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Title: Quality of colorectal cancer health information on the internet : a multilingual evaluation of the Google Search Engine.
Epworth Authors: Lawrentschuk, Nathan
Wickramasinghe, Nilmini
Smart, Philip
Other Authors: Smith, R.
Keywords: Colorectal Cancer
Health Information
Information Provision
Quality of Information
Western Languages
Website Sponsors
World Health Organisation
Health on the Net Principles
Google Search Engine
Commercial Sponsors
Biased Information
Unvalidated Information
UroRenal, Vascular Clinical Institute, Epworth HealthCare, Victoria, Australia
General Surgery and Gastroenterology Clinical Institute, Epworth HealthCare, Victoria, Australia
Chair of Healthcare Information, Epworth HealthCare, Melbourne, Victoria, Australia
Issue Date: Jun-2017
Citation: Epworth Research Institute Research Week 2017; Poster 42: pp 66
Conference: Epworth Research Institute Research Week 2017
Conference Location: Epworth Research Institute, Victoria, Australia
Abstract: INTRODUCTION/BACKGROUND: In recent years, the Internet has become an accessible, convenient and trusted source of health information for patients and clinicians. Over 80% of patients report using the Internet to seek health-care associated material. Colorectal cancer is the second leading cause of death in the United States, with an estimated incidence of 134,490 new cases and 49,190 deaths in 2016. Despite the increase of the Internet being used as an information platform, the quality of information on colorectal cancer found on the Internet is considered variable. Currently, there is no comprehensible data analysis to support evaluation of quality. We compared colorectal cancer health information on the Internet across four Western Languages and a comparative analysis of website sponsors. METHODS: World Health Organization Health on the Net (HON) principles were utilized to assess quality website information. Ten keywords related to colorectal cancer were used in the Google search engine in English, French, Spanish and German. The first 150 websites in each languages had their HON principles and sponsorship determined. RESUTLS: A total of 6000 websites were analyzed. The proportion of HON-accredited websites for individual search words ranged between 8.3-19.5%. The first 50 searched websites were more likely to be HON accredited in comparison to the 51-100 and 101-150 subgroups. French websites searched were more likely to be HON accredited, with German websites being the least (19.3% vs 7.4%). Website sponsorship varied, with the highest source coming from government/educational and commercial bodies. CONCLUSION: Colorectal cancer health information on the Internet is not validated. A significant proportion of websites were commercially sponsored. There is an urgent need to design and develop strategies and solutions to promote unbiased, reliable health information to patients.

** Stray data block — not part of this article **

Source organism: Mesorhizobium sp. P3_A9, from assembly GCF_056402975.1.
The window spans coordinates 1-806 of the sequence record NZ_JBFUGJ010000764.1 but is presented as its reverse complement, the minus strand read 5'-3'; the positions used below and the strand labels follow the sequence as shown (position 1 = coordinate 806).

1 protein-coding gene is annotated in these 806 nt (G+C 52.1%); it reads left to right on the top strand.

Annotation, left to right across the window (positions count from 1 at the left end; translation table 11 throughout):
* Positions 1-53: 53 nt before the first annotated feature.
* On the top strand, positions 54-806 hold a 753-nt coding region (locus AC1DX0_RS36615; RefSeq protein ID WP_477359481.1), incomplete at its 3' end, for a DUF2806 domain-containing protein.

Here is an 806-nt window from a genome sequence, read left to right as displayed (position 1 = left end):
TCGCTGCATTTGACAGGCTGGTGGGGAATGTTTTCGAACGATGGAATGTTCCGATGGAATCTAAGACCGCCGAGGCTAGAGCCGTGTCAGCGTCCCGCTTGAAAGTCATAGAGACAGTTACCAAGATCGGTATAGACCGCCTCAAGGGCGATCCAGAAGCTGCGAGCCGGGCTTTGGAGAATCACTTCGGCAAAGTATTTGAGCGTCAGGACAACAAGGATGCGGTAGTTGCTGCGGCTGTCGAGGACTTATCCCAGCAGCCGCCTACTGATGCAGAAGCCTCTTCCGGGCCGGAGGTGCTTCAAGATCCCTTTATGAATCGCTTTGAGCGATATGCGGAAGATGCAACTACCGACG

Type: Conference Poster
Affiliated Organisations: Department of Surgery, Austin Health, Victoria, Australia
Faculty of Health, Deakin University, Victoria, Australia
Type of Clinical Study or Trial: Comparative Study
Appears in Collections:Cancer Services
General Surgery and Gastroenterology
Health Informatics

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